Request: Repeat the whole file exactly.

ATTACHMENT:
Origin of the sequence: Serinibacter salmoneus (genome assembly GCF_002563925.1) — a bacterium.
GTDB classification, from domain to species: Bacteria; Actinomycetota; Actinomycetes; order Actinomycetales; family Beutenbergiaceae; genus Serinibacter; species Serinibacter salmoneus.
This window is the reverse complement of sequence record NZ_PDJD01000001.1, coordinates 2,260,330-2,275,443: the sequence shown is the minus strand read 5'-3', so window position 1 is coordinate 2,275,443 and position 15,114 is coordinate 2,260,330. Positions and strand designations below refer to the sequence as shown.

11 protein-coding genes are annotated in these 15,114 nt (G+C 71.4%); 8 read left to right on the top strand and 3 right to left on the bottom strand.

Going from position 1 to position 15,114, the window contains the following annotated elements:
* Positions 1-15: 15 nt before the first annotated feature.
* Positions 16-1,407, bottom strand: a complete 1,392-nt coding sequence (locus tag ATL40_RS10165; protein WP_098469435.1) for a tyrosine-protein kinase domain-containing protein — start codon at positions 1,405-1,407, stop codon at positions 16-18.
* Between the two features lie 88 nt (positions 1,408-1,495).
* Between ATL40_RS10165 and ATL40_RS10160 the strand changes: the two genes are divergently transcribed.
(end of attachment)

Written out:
Origin of the sequence: Serinibacter salmoneus (genome assembly GCF_002563925.1) — a bacterium.
GTDB classification, from domain to species: Bacteria; Actinomycetota; Actinomycetes; order Actinomycetales; family Beutenbergiaceae; genus Serinibacter; species Serinibacter salmoneus.
This window is the reverse complement of sequence record NZ_PDJD01000001.1, coordinates 2,260,330-2,275,443: the sequence shown is the minus strand read 5'-3', so window position 1 is coordinate 2,275,443 and position 15,114 is coordinate 2,260,330. Positions and strand designations below refer to the sequence as shown.

11 protein-coding genes are annotated in these 15,114 nt (G+C 71.4%); 8 read left to right on the top strand and 3 right to left on the bottom strand.

Going from position 1 to position 15,114, the window contains the following annotated elements:
* Positions 1-15: 15 nt before the first annotated feature.
* Positions 16-1,407, bottom strand: a complete 1,392-nt coding sequence (locus tag ATL40_RS10165; protein WP_098469435.1) for a tyrosine-protein kinase domain-containing protein — start codon at positions 1,405-1,407, stop codon at positions 16-18.
* Between the two features lie 88 nt (positions 1,408-1,495).
* Between ATL40_RS10165 and ATL40_RS10160 the strand changes: the two genes are divergently transcribed.